The United States has declared it would sign the treaty by the year 2006, only when its military commanders were confident they could dispense with the devastating weapons. But Ken Rutherford, co-founder of the Landmine Survivors Network, says: "We Americans who have experienced a landmine— a weapon devised to maim and explode under our legs— do not accept the US intention to sign the ban by 2006."
The 185-member General Assembly adopted a resolution last November urging all member states to provide material assistance to locate, remove, destroy or render ineffective, mine fields, mines, booby-traps and other devices.
The UN has created a Mine Action Service as the focal point for all anti-landmine activities in the UN system. The UN Development Programme (UNDP) and the UN Children's Fund (UNICEF) are reaching out to eliminate the deadly weapons, which in some countries have hindered economic development as large parts of the mine-scattered land remain out-of-bounds.
The UN Association of USA has launched a new programme called "Adopt a Minefield" where it has sought private sector assistance to locate and destroy landmines. Norway, one of the major supporters of the landmine treaty, has convened a Mine Action Support Group consisting of 20 major donor governments. Switzerland has set up an International Humanitarian Demining Centre in Geneva as a central repository for all mine- related information gathered under UN coordination.
But the UN estimates that it requires at least a billion dollars annually, or roughly five times what the world was now spending on demining, to eliminate landmines.
According to a UN database, the top 10 countries affected by landmines are Egypt, Iran, Angola, Afghanistan, Cambodia, China, Iraq, Vietnam, Croatia and Bosnia-Herzegovina.
The United Nations has estimated that more than 110 million mines are buried in more than 70 countries, and there are also about 25,000 mine-related casualties worldwide each year.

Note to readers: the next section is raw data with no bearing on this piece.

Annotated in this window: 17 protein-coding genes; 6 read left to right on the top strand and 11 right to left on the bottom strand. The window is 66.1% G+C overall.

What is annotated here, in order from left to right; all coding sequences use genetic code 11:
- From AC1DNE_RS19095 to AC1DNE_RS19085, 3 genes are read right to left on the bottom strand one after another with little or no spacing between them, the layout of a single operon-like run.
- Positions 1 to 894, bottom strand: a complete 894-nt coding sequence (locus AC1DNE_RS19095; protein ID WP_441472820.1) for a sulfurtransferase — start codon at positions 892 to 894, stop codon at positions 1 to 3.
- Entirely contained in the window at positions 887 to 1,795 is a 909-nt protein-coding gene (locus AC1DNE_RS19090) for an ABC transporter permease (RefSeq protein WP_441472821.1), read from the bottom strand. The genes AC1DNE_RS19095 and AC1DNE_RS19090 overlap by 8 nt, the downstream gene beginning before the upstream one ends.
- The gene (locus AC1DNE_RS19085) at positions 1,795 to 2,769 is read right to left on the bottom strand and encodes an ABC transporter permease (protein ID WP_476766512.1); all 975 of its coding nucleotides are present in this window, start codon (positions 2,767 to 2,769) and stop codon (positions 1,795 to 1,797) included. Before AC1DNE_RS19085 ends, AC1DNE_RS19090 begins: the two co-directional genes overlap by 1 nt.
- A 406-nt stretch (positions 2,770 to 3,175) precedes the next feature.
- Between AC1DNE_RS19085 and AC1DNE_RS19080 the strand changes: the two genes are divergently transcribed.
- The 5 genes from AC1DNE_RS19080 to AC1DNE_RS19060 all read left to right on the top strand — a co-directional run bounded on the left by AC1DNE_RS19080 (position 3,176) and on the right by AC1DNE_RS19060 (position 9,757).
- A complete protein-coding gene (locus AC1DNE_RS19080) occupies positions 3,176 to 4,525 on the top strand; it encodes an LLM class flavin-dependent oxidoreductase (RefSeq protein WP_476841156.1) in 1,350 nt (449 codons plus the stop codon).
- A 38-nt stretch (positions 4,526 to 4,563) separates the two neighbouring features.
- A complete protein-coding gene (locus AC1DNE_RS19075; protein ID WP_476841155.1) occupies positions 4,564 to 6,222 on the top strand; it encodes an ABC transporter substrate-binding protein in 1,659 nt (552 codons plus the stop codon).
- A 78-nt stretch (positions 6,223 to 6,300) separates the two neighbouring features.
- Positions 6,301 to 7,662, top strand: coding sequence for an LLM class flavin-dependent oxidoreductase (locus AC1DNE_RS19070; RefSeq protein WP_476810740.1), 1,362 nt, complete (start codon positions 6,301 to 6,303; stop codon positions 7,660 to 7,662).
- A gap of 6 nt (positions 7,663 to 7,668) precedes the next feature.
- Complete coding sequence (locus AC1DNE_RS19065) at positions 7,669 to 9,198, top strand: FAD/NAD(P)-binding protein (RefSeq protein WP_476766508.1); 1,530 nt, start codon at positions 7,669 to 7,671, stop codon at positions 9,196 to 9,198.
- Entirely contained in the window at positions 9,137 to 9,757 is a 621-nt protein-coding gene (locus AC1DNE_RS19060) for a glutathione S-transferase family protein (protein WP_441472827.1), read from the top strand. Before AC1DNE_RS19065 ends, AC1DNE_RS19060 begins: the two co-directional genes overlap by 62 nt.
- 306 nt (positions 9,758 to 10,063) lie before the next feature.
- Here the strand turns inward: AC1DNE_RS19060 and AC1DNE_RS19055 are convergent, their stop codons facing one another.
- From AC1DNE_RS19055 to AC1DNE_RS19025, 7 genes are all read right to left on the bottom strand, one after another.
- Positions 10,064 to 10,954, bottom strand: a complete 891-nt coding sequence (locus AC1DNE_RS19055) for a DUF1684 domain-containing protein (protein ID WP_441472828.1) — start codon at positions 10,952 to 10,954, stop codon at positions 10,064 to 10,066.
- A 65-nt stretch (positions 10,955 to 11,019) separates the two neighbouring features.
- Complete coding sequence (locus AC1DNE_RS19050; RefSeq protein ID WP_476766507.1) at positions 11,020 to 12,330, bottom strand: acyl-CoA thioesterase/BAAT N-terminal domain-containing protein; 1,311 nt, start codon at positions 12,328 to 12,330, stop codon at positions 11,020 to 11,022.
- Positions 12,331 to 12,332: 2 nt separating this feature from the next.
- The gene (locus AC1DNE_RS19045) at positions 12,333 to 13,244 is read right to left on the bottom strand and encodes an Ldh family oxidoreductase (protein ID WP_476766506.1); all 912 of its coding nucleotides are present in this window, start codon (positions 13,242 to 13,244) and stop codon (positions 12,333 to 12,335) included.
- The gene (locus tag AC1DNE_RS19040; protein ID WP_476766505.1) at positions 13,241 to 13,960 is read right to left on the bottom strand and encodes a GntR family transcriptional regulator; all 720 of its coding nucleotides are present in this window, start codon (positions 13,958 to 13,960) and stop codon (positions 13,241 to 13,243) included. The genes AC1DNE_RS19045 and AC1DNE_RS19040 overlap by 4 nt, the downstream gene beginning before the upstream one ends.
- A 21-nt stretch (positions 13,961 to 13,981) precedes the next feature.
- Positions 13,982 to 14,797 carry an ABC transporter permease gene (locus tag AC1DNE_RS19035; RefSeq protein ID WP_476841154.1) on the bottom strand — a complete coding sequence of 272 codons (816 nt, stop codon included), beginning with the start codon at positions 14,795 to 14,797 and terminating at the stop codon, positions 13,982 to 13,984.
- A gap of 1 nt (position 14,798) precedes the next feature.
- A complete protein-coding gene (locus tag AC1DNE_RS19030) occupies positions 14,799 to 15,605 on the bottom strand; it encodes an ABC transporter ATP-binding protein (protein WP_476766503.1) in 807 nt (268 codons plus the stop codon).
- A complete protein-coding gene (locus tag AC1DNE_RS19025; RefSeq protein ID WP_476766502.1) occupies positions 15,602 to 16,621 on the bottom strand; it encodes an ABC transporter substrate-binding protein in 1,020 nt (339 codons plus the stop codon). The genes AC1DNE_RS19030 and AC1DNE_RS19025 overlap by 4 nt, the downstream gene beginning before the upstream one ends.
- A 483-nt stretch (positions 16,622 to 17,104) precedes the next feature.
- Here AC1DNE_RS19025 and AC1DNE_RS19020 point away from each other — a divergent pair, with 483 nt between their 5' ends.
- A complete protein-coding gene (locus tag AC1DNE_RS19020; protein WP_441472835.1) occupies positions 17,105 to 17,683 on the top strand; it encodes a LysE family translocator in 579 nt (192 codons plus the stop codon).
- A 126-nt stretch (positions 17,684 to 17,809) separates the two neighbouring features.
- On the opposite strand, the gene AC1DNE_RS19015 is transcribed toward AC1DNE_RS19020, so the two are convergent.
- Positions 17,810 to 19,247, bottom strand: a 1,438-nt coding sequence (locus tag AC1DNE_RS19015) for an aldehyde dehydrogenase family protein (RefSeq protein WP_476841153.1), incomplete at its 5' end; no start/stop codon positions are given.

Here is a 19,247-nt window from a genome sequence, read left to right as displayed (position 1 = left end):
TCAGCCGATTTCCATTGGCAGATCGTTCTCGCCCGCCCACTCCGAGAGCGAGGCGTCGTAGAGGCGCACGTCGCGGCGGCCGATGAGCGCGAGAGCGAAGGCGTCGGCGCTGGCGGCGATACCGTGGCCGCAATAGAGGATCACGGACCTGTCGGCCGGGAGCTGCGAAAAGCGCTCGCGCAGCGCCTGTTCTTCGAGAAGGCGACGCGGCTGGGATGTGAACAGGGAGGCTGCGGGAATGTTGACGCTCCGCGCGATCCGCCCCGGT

A rather interesting development has become apparent in the political arena at present. This is the strain in the relationship between the PA govt. and the NGOs which did so much to bring it into power. Until quite recently, the PA was the greatest thing since sliced bread as far as these NGOs were concerned.
Of late, however, there has been much bickering, with various accusations being hurled in both directions. While this came about in the aftermath of the much maligned Wayamba polls, it is worth considering whether there is more to this than a mere dispute over an improperly conducted election.
The role played by the NGOs is the key to understanding what exactly is going on. These NGOs, created and funded by various Western governments and Christian organizations, are here for only one purpose. That is to establish an independent Tamil state in Sri Lanka. Towards this end, they have influenced political events in this country over the last two decades.
It is hardly a secret that many external powers have involved themselves, to varying degrees, in the Tamil separatist issue. India is the most obvious example, directly arming and training the LTTE and providing them with military logistics. While India's involvement was greatest during the 80s, at present it is the Western powers which are most active in this regard.